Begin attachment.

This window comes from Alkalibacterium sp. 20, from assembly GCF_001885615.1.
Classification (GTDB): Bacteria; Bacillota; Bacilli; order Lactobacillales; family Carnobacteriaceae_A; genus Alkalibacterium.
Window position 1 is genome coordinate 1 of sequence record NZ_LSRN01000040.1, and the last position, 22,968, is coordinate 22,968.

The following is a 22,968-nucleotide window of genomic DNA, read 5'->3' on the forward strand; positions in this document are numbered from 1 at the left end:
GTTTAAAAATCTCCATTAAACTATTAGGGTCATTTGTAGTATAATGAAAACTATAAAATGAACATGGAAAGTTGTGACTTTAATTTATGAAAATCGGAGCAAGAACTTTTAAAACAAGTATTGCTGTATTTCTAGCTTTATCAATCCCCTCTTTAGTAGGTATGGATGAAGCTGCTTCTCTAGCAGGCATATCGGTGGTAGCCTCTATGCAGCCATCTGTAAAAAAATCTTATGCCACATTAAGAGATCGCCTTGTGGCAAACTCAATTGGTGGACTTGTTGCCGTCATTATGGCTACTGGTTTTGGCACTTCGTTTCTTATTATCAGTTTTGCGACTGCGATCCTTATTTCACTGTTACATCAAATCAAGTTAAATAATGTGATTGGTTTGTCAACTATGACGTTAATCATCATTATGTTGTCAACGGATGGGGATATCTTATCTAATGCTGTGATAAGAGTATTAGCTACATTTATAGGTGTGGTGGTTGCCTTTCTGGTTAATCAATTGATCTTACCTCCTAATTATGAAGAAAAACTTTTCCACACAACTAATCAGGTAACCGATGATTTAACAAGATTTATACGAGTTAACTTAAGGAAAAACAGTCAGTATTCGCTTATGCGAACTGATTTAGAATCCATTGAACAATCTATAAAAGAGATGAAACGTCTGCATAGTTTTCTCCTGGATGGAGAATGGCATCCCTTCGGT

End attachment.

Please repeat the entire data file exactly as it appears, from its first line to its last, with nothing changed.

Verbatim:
This window comes from Alkalibacterium sp. 20, from assembly GCF_001885615.1.
Classification (GTDB): Bacteria; Bacillota; Bacilli; order Lactobacillales; family Carnobacteriaceae_A; genus Alkalibacterium.
Window position 1 is genome coordinate 1 of sequence record NZ_LSRN01000040.1, and the last position, 22,968, is coordinate 22,968.

The following is a 22,968-nucleotide window of genomic DNA, read 5'->3' on the forward strand; positions in this document are numbered from 1 at the left end:
GTTTAAAAATCTCCATTAAACTATTAGGGTCATTTGTAGTATAATGAAAACTATAAAATGAACATGGAAAGTTGTGACTTTAATTTATGAAAATCGGAGCAAGAACTTTTAAAACAAGTATTGCTGTATTTCTAGCTTTATCAATCCCCTCTTTAGTAGGTATGGATGAAGCTGCTTCTCTAGCAGGCATATCGGTGGTAGCCTCTATGCAGCCATCTGTAAAAAAATCTTATGCCACATTAAGAGATCGCCTTGTGGCAAACTCAATTGGTGGACTTGTTGCCGTCATTATGGCTACTGGTTTTGGCACTTCGTTTCTTATTATCAGTTTTGCGACTGCGATCCTTATTTCACTGTTACATCAAATCAAGTTAAATAATGTGATTGGTTTGTCAACTATGACGTTAATCATCATTATGTTGTCAACGGATGGGGATATCTTATCTAATGCTGTGATAAGAGTATTAGCTACATTTATAGGTGTGGTGGTTGCCTTTCTGGTTAATCAATTGATCTTACCTCCTAATTATGAAGAAAAACTTTTCCACACAACTAATCAGGTAACCGATGATTTAACAAGATTTATACGAGTTAACTTAAGGAAAAACAGTCAGTATTCGCTTATGCGAACTGATTTAGAATCCATTGAACAATCTATAAAAGAGATGAAACGTCTGCATAGTTTTCTCCTGGATGGAGAATGGCATCCCTTCGGT